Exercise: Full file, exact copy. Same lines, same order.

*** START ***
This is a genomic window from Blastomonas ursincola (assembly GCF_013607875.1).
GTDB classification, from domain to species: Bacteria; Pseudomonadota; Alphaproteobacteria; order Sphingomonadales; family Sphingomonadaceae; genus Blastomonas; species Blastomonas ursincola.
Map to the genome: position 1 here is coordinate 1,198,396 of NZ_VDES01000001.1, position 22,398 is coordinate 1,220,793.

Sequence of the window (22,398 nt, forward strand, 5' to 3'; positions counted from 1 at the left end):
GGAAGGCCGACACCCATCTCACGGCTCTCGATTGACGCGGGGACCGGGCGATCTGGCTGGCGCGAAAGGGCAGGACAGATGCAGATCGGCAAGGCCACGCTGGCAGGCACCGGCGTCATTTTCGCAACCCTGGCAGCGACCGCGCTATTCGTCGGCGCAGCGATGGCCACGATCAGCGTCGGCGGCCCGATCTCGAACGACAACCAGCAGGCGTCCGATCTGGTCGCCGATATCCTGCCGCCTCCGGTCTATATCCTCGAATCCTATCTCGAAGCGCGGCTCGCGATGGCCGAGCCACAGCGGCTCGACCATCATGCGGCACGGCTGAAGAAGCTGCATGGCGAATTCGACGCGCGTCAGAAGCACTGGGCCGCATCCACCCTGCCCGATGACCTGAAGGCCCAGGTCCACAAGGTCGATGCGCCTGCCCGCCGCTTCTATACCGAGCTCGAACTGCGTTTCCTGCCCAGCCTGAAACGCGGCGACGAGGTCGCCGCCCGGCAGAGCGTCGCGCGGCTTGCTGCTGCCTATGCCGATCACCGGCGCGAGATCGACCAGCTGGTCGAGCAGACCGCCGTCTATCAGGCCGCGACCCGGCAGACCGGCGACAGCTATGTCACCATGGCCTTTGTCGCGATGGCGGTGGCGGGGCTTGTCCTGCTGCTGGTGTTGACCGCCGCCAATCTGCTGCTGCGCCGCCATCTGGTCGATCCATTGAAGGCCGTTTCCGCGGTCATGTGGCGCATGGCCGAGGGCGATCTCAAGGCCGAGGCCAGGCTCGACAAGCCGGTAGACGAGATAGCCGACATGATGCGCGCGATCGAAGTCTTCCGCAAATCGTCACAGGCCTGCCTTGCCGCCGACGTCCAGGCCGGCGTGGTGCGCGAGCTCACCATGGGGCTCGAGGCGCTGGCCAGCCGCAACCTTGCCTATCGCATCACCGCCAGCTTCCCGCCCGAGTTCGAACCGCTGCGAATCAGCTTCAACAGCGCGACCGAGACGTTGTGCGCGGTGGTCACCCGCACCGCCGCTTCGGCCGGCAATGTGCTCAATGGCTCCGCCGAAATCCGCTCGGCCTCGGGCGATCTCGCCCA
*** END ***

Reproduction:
This is a genomic window from Blastomonas ursincola (assembly GCF_013607875.1).
GTDB classification, from domain to species: Bacteria; Pseudomonadota; Alphaproteobacteria; order Sphingomonadales; family Sphingomonadaceae; genus Blastomonas; species Blastomonas ursincola.
Map to the genome: position 1 here is coordinate 1,198,396 of NZ_VDES01000001.1, position 22,398 is coordinate 1,220,793.

Sequence of the window (22,398 nt, forward strand, 5' to 3'; positions counted from 1 at the left end):
GGAAGGCCGACACCCATCTCACGGCTCTCGATTGACGCGGGGACCGGGCGATCTGGCTGGCGCGAAAGGGCAGGACAGATGCAGATCGGCAAGGCCACGCTGGCAGGCACCGGCGTCATTTTCGCAACCCTGGCAGCGACCGCGCTATTCGTCGGCGCAGCGATGGCCACGATCAGCGTCGGCGGCCCGATCTCGAACGACAACCAGCAGGCGTCCGATCTGGTCGCCGATATCCTGCCGCCTCCGGTCTATATCCTCGAATCCTATCTCGAAGCGCGGCTCGCGATGGCCGAGCCACAGCGGCTCGACCATCATGCGGCACGGCTGAAGAAGCTGCATGGCGAATTCGACGCGCGTCAGAAGCACTGGGCCGCATCCACCCTGCCCGATGACCTGAAGGCCCAGGTCCACAAGGTCGATGCGCCTGCCCGCCGCTTCTATACCGAGCTCGAACTGCGTTTCCTGCCCAGCCTGAAACGCGGCGACGAGGTCGCCGCCCGGCAGAGCGTCGCGCGGCTTGCTGCTGCCTATGCCGATCACCGGCGCGAGATCGACCAGCTGGTCGAGCAGACCGCCGTCTATCAGGCCGCGACCCGGCAGACCGGCGACAGCTATGTCACCATGGCCTTTGTCGCGATGGCGGTGGCGGGGCTTGTCCTGCTGCTGGTGTTGACCGCCGCCAATCTGCTGCTGCGCCGCCATCTGGTCGATCCATTGAAGGCCGTTTCCGCGGTCATGTGGCGCATGGCCGAGGGCGATCTCAAGGCCGAGGCCAGGCTCGACAAGCCGGTAGACGAGATAGCCGACATGATGCGCGCGATCGAAGTCTTCCGCAAATCGTCACAGGCCTGCCTTGCCGCCGACGTCCAGGCCGGCGTGGTGCGCGAGCTCACCATGGGGCTCGAGGCGCTGGCCAGCCGCAACCTTGCCTATCGCATCACCGCCAGCTTCCCGCCCGAGTTCGAACCGCTGCGAATCAGCTTCAACAGCGCGACCGAGACGTTGTGCGCGGTGGTCACCCGCACCGCCGCTTCGGCCGGCAATGTGCTCAATGGCTCCGCCGAAATCCGCTCGGCCTCGGGCGATCTCGCCCA